Booker had the idea that an improvement in the number of college-educated graduates was directly proportional to the level of economic growth that can be reached by a community. This is not the case in today’s competitive business environment. An example is given of two European countries - France and Germany. In one period, the earlier country had a surge in the number of college students graduating with degrees, while the latter country stagnated. Despite this trend, the economy of Germany remained stronger than that of France. What this tells us is that the United States should not be blinded to believing that being the World’s leading country in several college degree graduates will not automatically imply a spur in the economy. The United States might benefit from the diversity of education offered in universities and successfully cope with the changing market needs. On this note, ideas of Booker may not apply since the times in which he lived were ones where people with a college education were very few and it was, therefore, his goal to ensure that this number increased.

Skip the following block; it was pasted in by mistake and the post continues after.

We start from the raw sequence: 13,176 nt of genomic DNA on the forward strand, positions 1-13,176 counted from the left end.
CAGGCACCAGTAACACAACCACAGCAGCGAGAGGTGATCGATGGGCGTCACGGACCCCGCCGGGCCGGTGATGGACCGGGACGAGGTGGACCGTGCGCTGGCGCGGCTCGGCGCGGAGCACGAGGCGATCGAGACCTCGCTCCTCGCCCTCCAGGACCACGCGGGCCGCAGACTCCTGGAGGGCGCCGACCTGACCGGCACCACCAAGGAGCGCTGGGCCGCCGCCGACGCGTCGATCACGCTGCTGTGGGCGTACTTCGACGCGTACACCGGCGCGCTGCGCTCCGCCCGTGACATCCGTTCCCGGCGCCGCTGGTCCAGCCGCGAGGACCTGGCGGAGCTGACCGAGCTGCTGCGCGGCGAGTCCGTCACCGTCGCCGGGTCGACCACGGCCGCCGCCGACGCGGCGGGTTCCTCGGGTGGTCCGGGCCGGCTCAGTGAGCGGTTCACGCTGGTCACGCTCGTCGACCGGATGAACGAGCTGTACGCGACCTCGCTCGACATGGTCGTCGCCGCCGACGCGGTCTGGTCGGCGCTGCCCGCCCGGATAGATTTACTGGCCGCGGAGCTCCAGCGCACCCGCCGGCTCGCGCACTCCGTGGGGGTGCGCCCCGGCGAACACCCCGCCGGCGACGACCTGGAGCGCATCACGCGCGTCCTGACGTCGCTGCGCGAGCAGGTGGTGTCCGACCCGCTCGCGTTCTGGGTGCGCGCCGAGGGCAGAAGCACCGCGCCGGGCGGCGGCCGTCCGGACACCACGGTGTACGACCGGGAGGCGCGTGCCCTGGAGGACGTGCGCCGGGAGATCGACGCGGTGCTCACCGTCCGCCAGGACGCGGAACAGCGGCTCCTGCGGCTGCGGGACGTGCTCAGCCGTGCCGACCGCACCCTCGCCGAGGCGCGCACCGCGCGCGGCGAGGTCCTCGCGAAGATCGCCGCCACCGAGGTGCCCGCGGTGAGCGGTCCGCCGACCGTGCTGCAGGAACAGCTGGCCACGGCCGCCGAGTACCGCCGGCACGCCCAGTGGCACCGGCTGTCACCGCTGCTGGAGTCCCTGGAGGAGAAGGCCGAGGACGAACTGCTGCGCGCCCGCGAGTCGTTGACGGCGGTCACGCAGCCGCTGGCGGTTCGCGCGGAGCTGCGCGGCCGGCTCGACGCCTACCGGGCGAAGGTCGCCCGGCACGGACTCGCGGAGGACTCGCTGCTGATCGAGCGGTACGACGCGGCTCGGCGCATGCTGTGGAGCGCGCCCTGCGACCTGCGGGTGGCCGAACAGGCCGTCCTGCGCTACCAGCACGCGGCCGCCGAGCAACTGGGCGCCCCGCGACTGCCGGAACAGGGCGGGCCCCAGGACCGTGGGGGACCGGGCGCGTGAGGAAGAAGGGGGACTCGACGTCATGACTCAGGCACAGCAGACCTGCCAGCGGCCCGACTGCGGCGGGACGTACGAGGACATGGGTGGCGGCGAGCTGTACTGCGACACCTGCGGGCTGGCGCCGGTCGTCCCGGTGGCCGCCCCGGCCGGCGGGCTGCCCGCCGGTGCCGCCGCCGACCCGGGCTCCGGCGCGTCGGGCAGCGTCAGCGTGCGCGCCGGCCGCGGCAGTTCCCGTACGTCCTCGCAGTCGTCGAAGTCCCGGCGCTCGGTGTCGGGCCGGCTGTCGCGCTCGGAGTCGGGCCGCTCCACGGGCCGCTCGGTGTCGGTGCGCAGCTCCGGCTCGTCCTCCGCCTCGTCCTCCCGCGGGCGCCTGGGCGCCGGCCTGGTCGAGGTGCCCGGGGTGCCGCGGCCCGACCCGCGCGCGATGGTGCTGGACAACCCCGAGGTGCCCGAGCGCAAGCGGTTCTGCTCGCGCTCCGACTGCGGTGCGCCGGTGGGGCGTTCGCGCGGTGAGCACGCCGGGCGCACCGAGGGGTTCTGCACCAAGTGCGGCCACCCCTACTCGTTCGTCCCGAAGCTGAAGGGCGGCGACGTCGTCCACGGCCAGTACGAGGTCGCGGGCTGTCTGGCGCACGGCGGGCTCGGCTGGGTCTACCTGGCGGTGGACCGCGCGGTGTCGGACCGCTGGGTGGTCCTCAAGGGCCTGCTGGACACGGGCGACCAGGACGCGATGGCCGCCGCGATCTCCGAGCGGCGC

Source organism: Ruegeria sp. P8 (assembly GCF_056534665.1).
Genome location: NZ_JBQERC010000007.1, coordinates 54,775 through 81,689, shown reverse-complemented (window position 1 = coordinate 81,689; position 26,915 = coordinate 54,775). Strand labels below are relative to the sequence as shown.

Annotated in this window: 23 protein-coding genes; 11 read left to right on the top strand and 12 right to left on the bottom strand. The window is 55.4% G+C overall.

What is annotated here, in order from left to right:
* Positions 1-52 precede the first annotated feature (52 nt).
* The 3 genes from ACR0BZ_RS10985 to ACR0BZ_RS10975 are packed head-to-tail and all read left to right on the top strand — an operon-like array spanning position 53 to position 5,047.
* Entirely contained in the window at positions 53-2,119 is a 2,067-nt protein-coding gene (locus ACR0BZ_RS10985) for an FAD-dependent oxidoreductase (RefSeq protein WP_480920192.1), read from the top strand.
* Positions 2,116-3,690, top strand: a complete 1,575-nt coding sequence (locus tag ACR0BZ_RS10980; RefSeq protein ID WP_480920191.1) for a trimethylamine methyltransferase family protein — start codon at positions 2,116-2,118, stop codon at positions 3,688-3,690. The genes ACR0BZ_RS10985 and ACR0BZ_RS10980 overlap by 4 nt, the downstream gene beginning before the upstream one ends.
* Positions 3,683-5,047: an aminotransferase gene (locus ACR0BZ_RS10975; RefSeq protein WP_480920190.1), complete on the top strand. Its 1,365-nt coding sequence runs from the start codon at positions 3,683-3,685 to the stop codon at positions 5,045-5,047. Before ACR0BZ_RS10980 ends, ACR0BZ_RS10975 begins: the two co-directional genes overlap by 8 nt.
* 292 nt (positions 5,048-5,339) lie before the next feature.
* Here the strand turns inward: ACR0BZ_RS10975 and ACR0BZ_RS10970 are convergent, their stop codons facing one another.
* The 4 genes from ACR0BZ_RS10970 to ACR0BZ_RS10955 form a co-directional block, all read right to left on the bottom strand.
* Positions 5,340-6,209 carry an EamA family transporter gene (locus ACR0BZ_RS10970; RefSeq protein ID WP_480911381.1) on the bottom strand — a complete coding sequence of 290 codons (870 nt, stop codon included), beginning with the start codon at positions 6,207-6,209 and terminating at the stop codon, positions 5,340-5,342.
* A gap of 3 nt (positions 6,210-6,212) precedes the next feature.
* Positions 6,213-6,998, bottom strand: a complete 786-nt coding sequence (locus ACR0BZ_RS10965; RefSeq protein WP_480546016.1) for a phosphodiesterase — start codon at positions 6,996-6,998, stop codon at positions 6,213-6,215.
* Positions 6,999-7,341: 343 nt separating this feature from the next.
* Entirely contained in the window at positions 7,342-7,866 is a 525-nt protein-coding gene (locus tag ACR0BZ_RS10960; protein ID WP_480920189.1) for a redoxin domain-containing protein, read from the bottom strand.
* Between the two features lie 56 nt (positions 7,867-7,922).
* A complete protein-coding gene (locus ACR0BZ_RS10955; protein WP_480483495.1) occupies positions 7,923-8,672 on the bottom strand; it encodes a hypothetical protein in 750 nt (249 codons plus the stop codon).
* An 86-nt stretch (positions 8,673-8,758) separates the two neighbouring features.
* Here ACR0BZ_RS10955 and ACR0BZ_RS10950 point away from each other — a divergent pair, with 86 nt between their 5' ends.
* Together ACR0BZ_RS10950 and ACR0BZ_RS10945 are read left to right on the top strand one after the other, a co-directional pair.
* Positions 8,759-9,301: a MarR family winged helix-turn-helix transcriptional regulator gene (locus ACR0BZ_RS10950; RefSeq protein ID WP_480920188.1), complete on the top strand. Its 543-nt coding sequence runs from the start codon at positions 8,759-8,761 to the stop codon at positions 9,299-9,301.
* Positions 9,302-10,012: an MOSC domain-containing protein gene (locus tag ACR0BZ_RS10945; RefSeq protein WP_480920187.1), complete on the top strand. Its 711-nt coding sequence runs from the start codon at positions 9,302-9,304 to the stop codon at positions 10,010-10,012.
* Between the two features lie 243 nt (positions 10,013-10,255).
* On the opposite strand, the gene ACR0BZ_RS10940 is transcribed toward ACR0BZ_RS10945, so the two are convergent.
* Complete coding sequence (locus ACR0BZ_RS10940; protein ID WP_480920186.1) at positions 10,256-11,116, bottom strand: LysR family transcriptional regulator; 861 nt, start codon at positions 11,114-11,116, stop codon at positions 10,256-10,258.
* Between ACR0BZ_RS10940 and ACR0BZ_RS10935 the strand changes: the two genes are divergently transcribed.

There is one aspect of Mr. Booker’s ideas on education that stands tall and could easily be applied in current times. When he encouraged students to do manual work of making bricks and furniture, his idea was to make them understand the dignity and the beauty of labor. Therefore, schools became not just a place where people were taught how to cram lots of information from books but also vocational skills which served the economy well. If the education system of the current times was to focus more on the practical application of the knowledge learned in the classrooms, this would be a step in the right direction.

            In conclusion, Mr. Washington was a great man whose ideas on education still resound with great wisdom. Most of these ideas, if incorporated into the current education system, would bring change for the better. However, based on the differences between the times in which he lived and the world of today, not all of his ideas are applicable.